Nvidia intends for its new dual-chip, 1GB GeForce 9800GX2 3D cards to replace the venerable GeForce 8800 GTX as its flagship 3D graphics card. Featured here in the $600 Asus EN9800GX2, we found that Nvidia's new card does indeed surpass the 8800 GTX, and for most PC gamers looking for a high-end upgrade, this card and others like it will be the obvious choice. That said, we'd still like to see this or any 3D card take on at its highest DirectX 10 settings and deliver at least 60 frames per second. Until that happens, we'll have reservations about spending so much on a 3D card.
The GeForce 9800GX2 is similar in concept to ATI's recent Radeon HD 3870 X2, and also Nvidia's older GeForce 7950GX2. The design of all of those cards involves two graphics cards cobbled together into one physical package with a single PCI-Express interface at the bottom. Like the others, the 9800 GX2 does not require you to own a motherboard with two graphics card slots, because the circuitry necessary for the two chips to operate in tandem is built into the card itself.
Unlike the GeForce 7950GX2, there is no standalone, single-chip "GeForce 9800" card, at least at press time. Instead, your alternatives include the now $450 GeForce 8800 GTX (formerly $600), and the $800 (but impossible to find) GeForce 8800 Ultra. ATI currently offers nothing in the $500-plus price range, although you'll see in our performance charts farther down the page that Radeons and certain combinations of other Nvidia cards can still compete here and there with the 9800GX2.
|Nvidia GeForce 9800GX2||ATI Radeon HD 3870 X2 (R680)|
|Lowest current price||$600||$449|
|Transistors||1,508 million||1,332 million|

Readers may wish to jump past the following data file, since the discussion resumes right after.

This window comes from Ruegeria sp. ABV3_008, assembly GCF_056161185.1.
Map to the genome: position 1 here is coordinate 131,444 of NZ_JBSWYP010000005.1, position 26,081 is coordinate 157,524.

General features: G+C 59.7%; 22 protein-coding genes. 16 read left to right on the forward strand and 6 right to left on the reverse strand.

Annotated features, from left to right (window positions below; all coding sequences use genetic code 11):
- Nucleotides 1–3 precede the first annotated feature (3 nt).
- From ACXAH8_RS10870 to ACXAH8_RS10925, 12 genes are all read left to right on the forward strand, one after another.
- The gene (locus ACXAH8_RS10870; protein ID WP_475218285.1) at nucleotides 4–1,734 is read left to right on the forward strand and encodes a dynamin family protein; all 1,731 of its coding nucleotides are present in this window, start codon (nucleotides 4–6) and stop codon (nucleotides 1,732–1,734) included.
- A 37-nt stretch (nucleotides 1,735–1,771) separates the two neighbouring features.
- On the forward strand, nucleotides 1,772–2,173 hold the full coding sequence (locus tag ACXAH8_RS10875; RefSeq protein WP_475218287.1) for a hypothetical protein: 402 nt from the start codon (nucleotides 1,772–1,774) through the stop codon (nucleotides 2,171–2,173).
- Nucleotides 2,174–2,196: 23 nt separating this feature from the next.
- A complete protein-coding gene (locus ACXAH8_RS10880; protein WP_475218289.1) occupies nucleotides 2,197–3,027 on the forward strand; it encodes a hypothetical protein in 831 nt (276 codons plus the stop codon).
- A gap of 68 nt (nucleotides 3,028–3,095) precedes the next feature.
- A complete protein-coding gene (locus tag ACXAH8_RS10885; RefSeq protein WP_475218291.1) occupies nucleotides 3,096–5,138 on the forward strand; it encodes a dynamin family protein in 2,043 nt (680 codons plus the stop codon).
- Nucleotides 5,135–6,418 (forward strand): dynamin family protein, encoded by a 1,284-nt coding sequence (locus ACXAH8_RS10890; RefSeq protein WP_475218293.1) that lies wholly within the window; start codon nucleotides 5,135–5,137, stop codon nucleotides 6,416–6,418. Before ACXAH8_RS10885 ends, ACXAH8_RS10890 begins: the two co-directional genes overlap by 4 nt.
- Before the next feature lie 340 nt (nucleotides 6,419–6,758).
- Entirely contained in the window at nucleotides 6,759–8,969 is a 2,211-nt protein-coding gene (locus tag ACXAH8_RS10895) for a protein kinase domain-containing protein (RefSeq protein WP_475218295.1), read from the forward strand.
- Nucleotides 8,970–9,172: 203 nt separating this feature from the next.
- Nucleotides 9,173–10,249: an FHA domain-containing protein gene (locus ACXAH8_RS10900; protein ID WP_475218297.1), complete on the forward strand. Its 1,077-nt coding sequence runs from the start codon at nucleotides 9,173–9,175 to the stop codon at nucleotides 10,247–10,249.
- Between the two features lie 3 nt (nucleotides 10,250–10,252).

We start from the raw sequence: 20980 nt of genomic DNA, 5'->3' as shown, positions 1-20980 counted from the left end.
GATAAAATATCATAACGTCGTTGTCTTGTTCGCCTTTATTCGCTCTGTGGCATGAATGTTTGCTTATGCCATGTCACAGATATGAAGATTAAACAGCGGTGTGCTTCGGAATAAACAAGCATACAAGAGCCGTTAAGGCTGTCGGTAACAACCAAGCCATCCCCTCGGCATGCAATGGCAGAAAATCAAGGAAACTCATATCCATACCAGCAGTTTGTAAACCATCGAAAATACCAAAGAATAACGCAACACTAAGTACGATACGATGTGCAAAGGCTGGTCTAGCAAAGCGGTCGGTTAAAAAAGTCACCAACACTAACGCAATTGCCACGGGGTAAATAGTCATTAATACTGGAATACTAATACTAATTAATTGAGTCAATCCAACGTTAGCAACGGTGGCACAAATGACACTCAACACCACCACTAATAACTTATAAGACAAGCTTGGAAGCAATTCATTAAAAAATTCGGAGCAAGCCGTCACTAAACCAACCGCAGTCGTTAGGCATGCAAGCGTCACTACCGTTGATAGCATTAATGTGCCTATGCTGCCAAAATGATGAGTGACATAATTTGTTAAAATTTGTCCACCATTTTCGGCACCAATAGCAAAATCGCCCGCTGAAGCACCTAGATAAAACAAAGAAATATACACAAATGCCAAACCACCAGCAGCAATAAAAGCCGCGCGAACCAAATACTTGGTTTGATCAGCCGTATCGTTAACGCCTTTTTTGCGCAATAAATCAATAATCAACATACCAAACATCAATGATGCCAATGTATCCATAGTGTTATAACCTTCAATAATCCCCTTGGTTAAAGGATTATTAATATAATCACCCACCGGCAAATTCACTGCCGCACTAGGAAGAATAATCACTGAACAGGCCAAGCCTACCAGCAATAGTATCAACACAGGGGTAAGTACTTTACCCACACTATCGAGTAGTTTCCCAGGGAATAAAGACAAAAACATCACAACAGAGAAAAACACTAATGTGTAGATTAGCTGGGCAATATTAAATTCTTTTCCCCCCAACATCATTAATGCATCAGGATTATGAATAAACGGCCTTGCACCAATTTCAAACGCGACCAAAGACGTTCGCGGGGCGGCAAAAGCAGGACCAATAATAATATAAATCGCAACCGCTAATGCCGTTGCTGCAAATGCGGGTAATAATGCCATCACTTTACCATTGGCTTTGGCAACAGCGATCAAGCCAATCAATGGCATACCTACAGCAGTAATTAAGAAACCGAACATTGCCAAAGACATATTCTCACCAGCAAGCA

|Stream processors||256 (per chip)||320 (per chip)|
|Memory||512MB (per chip)||512MB (per chip)|
|Memory speed (data rate)||1GHz (2GHz)||900MHz (1.8GHz)|
Nvidia assumes a few things about potential owners of the GeForce 9800GX2. The first is that you have an interest at playing PC games at very high resolutions, likely on a 24- or 30-inch LCD, and with the detail levels cranked. Our performance numbers show that anything lower than that and you're probably still fine with an 8800 GTX.
The second assumption is that you have a robust enough computer to handle this new card. This includes a power supply rated to a minimum of 580 watts, or 850 watts for two GX2s in SLI, quad-chip mode (for which Nvidia is still working on software support). Let alone 850 watts, a 580-watt power supply goes well beyond what you typically find in an off-the-shelf desktop. Also of note, the 9800GX2 requires both a 6-pin and 8-pin internal connection to that power supply. That's correct, a single GeForce 9800GX2 requires two power supply inputs, whether you overclock it or not.
The 8-pin connection in particular might cause you some grief. Our colleagues at GameSpot reported that they broke the plastic housing on their XFX card while trying to unplug the 8-pin connector. Nvidia's claim is that while it has followed the specification for the 8-pin female end, certain power supply vendors have not built their 8-pin plugs to spec. Our Asus card came with a 6-pin-to-8-pin adapter cable (which you might also need, as many power supplies don't have an 8-pin output) that we were able to insert and remove with no trouble.